Chicago Middle School Finds Hidden Holocaust History

8th graders in school
8th graders huddle to discuss findings and progress for the History Unfolded project by the National Holocaust Memorial Museum in Washington, D.C.

By Yarilet Perez

History is not determined by the past, but by the decisions we make in the present that define moments in history. Eighth graders at the Bernard Zell Anshe Emet Day School have contributed over 300 articles to History Unfolded: US Newspapers and the Holocaust project, a research initiative by the United States Holocaust Memorial Museum in Washington, D.C.

The museum calls on students, teachers, and lovers of history to collect articles reflecting Americans’ knowledge of the Holocaust as it happened, and more important, how they responded – or didn’t. Since January, the students of Dr. Jeff Ellison’s eighth grade history class have been discovering articles from local Chicago newspapers, such as The Defender, The Chicago Tribune, and The Sentinel. All depict how news was reported in the U.S. So far, the 50 participating students in the school have supported the museum in reaching its goal of 5,000 articles, and they are still finding more.

The middle school historians conducted their search after careful planning from their instructor. Dr. Ellison, or “Doc” as the class calls him, gave his students the foundations of history- the timeline of the Holocaust beginning from the French Revolution and onward, before unpacking the work required for the project.

“I had to do a lot of leg work before the project began,” Ellison said. “I had to think about reframing the curriculum. The difference is with History Unfolded [is that] this is really a gateway to doing history.”

The National Holocaust Memorial Museum began this project to aid researchers of the Holocaust, and “raise questions for scholars” about Americans and the Holocaust, as stated on their website. Also, according to the site, as of March 13, 2017, there have been over 8,200 articles submitted from 1,123 participants across the country.

After hearing about the museums’ search for work on the local level from a fellow teacher, Ellison reached out to a staff member at the D.C. – based museum, where they discussed how to implement the project at Bernard Zell. The project requires all participants to submit articles reflecting the events of the Holocaust to a national database.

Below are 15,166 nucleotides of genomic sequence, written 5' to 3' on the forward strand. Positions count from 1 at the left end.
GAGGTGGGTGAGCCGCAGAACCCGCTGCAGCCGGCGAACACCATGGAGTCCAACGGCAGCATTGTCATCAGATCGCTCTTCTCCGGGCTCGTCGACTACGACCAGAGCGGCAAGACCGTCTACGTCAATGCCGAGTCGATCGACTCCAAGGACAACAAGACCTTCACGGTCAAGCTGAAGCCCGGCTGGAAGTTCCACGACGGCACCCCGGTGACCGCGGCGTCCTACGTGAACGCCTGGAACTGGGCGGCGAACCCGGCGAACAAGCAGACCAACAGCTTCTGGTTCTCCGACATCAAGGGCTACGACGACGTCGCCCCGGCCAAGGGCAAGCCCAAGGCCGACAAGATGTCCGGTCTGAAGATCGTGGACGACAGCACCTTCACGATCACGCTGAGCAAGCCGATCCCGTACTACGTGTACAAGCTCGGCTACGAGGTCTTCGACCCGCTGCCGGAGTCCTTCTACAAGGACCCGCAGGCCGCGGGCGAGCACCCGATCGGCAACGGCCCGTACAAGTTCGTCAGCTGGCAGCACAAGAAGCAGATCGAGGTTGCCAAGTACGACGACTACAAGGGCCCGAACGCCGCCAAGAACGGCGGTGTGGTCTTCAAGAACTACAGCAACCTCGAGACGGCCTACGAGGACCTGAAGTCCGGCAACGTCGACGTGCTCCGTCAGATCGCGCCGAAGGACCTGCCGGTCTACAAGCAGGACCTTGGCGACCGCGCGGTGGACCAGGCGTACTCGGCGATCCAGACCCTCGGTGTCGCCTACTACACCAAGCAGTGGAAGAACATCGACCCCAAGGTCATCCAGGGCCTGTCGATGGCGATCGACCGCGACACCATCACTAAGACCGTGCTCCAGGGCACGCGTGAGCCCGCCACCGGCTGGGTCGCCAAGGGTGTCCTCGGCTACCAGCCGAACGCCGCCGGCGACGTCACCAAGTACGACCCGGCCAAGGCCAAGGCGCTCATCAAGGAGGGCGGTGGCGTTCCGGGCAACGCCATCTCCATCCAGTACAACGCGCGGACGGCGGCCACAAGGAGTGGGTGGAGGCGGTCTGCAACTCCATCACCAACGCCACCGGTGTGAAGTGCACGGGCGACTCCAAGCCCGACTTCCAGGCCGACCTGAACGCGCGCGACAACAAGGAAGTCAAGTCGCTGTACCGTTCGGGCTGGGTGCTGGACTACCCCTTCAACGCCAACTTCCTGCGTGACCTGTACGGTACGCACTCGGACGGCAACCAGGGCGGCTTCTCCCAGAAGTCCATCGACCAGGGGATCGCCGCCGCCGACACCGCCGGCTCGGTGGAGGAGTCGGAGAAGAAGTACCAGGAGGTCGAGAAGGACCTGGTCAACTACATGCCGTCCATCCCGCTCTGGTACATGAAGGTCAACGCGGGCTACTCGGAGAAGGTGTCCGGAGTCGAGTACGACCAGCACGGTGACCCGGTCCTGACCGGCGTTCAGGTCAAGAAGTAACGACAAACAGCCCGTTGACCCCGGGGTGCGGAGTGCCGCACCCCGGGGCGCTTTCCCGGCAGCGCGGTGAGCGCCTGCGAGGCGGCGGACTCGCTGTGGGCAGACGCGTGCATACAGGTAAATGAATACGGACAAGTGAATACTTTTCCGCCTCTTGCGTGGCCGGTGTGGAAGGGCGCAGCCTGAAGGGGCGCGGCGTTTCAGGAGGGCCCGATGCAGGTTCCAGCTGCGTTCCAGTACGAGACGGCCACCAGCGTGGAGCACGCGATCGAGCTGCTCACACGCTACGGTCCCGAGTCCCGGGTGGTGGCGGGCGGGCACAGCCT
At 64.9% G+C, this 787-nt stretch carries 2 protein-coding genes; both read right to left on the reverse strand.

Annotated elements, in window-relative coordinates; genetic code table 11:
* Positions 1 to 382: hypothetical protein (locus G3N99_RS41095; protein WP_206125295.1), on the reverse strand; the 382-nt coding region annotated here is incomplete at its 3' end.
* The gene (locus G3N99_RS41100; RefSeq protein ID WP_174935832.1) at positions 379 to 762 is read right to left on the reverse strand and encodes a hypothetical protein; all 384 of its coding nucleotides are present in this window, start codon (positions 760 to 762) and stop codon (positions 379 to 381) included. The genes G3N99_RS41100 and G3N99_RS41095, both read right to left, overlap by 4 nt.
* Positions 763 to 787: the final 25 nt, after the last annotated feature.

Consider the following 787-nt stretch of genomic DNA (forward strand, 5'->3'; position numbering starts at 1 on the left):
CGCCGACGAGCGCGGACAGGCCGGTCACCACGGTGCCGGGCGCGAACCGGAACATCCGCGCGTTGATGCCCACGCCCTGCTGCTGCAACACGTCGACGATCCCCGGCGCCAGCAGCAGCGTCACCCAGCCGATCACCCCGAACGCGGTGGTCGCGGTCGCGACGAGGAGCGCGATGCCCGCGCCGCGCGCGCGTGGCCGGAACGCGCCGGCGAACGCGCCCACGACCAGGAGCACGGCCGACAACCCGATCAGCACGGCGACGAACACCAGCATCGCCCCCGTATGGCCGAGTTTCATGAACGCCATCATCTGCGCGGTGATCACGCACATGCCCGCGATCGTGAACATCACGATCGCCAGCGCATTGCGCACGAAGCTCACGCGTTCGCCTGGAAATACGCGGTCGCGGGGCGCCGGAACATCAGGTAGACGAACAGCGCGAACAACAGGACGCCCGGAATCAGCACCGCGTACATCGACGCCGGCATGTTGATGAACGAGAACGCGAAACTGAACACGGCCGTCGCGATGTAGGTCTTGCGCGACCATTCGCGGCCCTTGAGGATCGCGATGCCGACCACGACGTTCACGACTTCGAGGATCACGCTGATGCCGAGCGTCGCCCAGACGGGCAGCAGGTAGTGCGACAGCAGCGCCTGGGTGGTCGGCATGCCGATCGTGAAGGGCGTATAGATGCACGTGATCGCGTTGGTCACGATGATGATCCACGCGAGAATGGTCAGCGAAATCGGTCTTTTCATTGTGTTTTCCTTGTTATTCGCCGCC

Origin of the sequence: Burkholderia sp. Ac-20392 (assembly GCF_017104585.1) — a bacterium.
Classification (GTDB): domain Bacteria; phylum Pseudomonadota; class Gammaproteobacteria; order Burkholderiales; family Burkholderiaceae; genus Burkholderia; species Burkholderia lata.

While the museum provides educators with such materials as printable handouts, a blog with ideas for classwork, and museum staff available to help, Ellison created his own unit.

“I looked at the Tribune, and I found so many articles and probably like two-thirds of my submissions are from the Tribune, said Olivia Frankel, a student in Ellison’s class.

“No one has ever done this before,” said Frankel recalling the day her teacher introduced the museum project. “Your articles are going to be submitted to help research. And when I found that out I was so excited,” Frankel said.

Taking an in-depth look at key moments in the timeline of the Holocaust, in-class and at home, students worked on their assignments. In school, they dialogued about their findings, what it meant for them, lessons, and established the relevance of history with current events.

“Now that I’ve learned about this, and looking back in time, in history, I’ve seen this happen – [and] this is happening over and over again,” said Leo Fisher, a contributing student to the project.

“It’s just insanely surprising. Before this, I definitely did not know that everyone knew about the Holocaust,” said Ben Prostic, a student in Ellison’s class. Because we were taught that they were secret extermination camps – they were supposed to be secret.”

Students have open discussions about today’s refugee crises, making several comparisons as well as distinctions between now and the Jews persecuted at the time.

“People just think Jews are bad. Because that’s how they’re portrayed,” said Jake Herman, a contributing student to the project. They’re portrayed as scapegoats, and that’s just how they’re universally known. So, I think, just more knowledge of people on this earth would be better too.”

The students, enthralled by the process of finding and contributing to history, contacted the museum requesting to look at states other than Illinois that have not submitted articles. Together with Dr. Ellison, they hope to find a distinction between states and their populations, such as what was reported in the city vs. the farming communities.

“Ultimately, my goal for the project is that students stand up and make a difference,” Ellison said. “That they learn – that they look back in the past, and see what happened when people did not take a stand.”

The dedication and hard work of the Bernard Zell will be seen at an exhibition scheduled to open in April 2018.

Photo at top: 8th graders huddle to discuss findings and progress for the History Unfolded project by the National Holocaust Memorial Museum in Washington, D.C. (Yarilet Perez/MEDILL)